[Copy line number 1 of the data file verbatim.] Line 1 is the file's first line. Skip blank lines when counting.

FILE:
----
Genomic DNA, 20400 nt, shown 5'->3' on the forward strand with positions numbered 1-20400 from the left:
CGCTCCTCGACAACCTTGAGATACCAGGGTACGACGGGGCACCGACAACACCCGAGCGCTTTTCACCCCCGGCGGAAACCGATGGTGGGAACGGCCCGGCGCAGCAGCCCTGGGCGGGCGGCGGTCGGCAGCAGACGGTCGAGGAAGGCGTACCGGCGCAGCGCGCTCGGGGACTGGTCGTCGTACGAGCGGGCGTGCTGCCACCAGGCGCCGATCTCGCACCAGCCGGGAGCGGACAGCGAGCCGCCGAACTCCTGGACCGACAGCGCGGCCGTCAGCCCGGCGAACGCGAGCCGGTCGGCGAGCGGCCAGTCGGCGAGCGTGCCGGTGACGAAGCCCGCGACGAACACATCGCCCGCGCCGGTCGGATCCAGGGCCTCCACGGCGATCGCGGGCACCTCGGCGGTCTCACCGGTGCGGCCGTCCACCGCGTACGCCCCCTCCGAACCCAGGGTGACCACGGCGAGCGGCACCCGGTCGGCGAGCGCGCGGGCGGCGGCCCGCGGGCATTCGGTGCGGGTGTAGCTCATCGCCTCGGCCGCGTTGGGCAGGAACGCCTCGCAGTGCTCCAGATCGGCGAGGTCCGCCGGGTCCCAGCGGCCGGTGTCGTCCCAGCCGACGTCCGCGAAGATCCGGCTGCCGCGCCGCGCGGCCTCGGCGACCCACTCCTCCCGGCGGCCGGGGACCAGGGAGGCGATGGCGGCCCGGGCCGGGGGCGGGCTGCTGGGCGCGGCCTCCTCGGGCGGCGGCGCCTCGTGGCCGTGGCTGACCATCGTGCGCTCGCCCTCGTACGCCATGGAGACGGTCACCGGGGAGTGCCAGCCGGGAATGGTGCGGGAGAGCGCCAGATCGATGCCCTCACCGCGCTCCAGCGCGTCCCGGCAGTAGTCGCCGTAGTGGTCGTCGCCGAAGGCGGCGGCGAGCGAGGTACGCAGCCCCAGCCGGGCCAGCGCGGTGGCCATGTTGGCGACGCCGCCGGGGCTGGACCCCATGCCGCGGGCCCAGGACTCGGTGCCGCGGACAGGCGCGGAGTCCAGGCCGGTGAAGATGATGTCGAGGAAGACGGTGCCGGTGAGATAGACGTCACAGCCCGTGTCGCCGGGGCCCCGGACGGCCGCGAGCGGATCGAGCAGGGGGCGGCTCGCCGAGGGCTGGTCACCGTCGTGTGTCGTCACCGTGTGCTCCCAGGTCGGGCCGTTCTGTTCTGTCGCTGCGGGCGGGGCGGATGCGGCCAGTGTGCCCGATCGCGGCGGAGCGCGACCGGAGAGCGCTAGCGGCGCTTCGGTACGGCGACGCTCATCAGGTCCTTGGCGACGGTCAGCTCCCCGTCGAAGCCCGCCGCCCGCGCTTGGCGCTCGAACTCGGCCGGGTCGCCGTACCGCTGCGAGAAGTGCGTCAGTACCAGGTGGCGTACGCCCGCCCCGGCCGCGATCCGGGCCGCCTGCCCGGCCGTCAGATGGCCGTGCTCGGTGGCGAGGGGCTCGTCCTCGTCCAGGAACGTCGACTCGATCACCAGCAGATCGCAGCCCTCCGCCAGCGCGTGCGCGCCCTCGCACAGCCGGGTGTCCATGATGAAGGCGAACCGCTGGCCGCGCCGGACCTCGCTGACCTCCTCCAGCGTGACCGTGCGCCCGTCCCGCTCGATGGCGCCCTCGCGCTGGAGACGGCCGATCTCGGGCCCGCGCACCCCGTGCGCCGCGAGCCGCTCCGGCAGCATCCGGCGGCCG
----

Genomic DNA, 20400 nt, shown 5'->3' on the forward strand with positions numbered 1-20400 from the left: